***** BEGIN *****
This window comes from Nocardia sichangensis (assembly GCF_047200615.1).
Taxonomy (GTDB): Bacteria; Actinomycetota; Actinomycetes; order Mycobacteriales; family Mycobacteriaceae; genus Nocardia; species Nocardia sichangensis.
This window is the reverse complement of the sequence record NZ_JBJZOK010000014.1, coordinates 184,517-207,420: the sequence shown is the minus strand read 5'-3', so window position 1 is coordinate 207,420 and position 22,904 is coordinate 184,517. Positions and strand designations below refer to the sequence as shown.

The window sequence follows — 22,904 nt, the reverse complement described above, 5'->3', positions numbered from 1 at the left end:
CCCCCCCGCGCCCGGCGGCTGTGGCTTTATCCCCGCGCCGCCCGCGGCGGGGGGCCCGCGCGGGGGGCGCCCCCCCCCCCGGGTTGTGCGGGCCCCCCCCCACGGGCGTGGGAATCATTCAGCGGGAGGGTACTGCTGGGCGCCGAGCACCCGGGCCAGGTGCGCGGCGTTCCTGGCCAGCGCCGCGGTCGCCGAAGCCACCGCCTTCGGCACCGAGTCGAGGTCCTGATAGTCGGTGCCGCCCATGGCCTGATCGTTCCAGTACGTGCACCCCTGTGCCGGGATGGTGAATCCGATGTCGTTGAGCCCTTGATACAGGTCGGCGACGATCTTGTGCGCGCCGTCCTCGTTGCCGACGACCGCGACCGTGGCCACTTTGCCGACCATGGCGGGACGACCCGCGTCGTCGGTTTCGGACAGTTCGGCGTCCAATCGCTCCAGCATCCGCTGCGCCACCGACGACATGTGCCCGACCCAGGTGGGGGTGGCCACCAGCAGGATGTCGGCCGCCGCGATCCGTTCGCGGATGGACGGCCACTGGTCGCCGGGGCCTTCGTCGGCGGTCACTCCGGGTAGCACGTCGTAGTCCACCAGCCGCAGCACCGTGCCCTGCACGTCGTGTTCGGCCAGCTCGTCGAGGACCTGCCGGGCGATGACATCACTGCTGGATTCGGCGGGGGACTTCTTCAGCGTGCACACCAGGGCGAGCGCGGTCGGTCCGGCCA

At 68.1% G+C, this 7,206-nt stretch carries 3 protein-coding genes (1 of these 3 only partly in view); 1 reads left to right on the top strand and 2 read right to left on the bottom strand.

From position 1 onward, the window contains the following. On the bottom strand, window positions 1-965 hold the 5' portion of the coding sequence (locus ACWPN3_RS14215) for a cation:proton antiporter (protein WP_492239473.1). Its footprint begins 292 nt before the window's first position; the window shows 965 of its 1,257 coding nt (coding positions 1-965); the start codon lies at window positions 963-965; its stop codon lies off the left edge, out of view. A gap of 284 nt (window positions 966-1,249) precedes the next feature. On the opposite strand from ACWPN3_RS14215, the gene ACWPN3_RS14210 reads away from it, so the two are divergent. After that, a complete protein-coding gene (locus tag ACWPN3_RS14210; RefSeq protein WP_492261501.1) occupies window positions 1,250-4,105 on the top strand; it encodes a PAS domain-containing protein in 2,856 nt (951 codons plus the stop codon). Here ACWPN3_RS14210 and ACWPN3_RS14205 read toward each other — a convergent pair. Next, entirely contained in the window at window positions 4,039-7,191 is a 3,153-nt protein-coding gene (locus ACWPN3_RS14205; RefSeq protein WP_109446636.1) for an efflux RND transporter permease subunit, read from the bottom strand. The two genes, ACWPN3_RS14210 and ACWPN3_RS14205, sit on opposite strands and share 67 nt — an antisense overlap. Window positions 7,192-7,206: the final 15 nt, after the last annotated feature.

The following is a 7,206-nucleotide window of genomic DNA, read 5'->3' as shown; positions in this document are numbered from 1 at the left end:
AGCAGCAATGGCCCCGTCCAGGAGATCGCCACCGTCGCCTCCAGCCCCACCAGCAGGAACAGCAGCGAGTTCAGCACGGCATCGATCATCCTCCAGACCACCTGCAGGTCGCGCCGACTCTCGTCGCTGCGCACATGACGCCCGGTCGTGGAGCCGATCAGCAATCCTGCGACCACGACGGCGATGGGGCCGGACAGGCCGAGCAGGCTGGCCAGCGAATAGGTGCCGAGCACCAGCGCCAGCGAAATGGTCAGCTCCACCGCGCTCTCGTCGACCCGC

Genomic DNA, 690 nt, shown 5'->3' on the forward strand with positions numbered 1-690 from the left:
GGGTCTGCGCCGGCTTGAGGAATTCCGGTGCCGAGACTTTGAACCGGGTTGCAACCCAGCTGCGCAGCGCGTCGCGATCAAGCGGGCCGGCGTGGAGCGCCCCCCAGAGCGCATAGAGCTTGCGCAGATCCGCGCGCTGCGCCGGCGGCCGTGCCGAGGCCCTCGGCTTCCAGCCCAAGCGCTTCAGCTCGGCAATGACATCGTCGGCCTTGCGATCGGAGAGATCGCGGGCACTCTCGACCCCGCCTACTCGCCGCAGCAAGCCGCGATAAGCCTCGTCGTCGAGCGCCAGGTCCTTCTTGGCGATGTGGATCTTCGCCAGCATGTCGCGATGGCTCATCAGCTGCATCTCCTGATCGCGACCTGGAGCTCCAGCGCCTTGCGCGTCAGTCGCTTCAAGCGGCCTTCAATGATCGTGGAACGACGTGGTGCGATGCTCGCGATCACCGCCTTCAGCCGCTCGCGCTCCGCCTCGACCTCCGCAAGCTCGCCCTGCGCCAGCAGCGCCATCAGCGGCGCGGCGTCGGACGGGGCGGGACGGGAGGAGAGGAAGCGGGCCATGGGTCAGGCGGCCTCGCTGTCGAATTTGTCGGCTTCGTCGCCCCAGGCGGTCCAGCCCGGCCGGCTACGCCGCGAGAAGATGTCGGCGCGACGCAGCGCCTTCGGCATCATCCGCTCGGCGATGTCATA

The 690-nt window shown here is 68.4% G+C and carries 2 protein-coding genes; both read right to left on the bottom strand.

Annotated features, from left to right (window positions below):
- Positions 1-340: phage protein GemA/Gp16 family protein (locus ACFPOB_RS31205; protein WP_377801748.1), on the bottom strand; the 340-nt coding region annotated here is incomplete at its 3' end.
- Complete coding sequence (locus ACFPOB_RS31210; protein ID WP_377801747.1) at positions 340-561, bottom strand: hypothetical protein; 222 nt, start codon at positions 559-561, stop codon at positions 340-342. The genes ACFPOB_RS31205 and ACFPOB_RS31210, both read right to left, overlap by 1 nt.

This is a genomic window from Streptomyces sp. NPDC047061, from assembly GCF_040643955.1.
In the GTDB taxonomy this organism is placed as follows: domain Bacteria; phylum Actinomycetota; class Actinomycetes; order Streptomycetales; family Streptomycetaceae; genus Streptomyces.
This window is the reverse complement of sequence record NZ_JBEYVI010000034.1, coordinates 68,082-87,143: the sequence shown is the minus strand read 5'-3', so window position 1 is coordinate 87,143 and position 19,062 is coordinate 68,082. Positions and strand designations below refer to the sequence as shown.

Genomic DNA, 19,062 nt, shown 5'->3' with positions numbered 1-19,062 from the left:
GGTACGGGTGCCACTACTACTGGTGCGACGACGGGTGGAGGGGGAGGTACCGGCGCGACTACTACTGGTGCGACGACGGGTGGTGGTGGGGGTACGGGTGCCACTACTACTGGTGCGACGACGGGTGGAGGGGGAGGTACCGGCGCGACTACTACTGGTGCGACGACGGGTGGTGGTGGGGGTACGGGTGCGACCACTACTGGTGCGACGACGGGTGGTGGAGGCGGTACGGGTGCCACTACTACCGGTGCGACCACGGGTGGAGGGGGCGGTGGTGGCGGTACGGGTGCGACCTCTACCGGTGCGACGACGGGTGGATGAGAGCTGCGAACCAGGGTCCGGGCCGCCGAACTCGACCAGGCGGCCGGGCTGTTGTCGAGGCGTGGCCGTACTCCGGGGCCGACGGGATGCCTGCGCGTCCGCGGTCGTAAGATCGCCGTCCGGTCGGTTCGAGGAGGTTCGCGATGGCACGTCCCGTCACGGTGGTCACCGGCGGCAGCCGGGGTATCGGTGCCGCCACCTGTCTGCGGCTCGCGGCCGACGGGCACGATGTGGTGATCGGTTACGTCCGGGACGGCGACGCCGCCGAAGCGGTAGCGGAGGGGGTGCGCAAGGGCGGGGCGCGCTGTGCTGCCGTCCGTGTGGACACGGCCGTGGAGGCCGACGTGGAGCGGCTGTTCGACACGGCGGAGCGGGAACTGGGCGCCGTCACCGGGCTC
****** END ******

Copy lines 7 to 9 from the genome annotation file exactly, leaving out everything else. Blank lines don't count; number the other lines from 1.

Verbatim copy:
From position 1 onward, the window contains the following. On the bottom strand, window positions 1-965 hold the 5' portion of the coding sequence (locus ACWPN3_RS14215) for a cation:proton antiporter (protein WP_492239473.1). Its footprint begins 292 nt before the window's first position; the window shows 965 of its 1,257 coding nt (coding positions 1-965); the start codon lies at window positions 963-965; its stop codon lies off the left edge, out of view. A gap of 284 nt (window positions 966-1,249) precedes the next feature. On the opposite strand from ACWPN3_RS14215, the gene ACWPN3_RS14210 reads away from it, so the two are divergent. After that, a complete protein-coding gene (locus tag ACWPN3_RS14210; RefSeq protein WP_492261501.1) occupies window positions 1,250-4,105 on the top strand; it encodes a PAS domain-containing protein in 2,856 nt (951 codons plus the stop codon). Here ACWPN3_RS14210 and ACWPN3_RS14205 read toward each other — a convergent pair. Next, entirely contained in the window at window positions 4,039-7,191 is a 3,153-nt protein-coding gene (locus ACWPN3_RS14205; RefSeq protein WP_109446636.1) for an efflux RND transporter permease subunit, read from the bottom strand. The two genes, ACWPN3_RS14210 and ACWPN3_RS14205, sit on opposite strands and share 67 nt — an antisense overlap. Window positions 7,192-7,206: the final 15 nt, after the last annotated feature.

The following is a 7,206-nucleotide window of genomic DNA, read 5'->3' as shown; positions in this document are numbered from 1 at the left end:
AGCAGCAATGGCCCCGTCCAGGAGATCGCCACCGTCGCCTCCAGCCCCACCAGCAGGAACAGCAGCGAGTTCAGCACGGCATCGATCATCCTCCAGACCACCTGCAGGTCGCGCCGACTCTCGTCGCTGCGCACATGACGCCCGGTCGTGGAGCCGATCAGCAATCCTGCGACCACGACGGCGATGGGGCCGGACAGGCCGAGCAGGCTGGCCAGCGAATAGGTGCCGAGCACCAGCGCCAGCGAAATGGTCAGCTCCACCGCGCTCTCGTCGACCCGC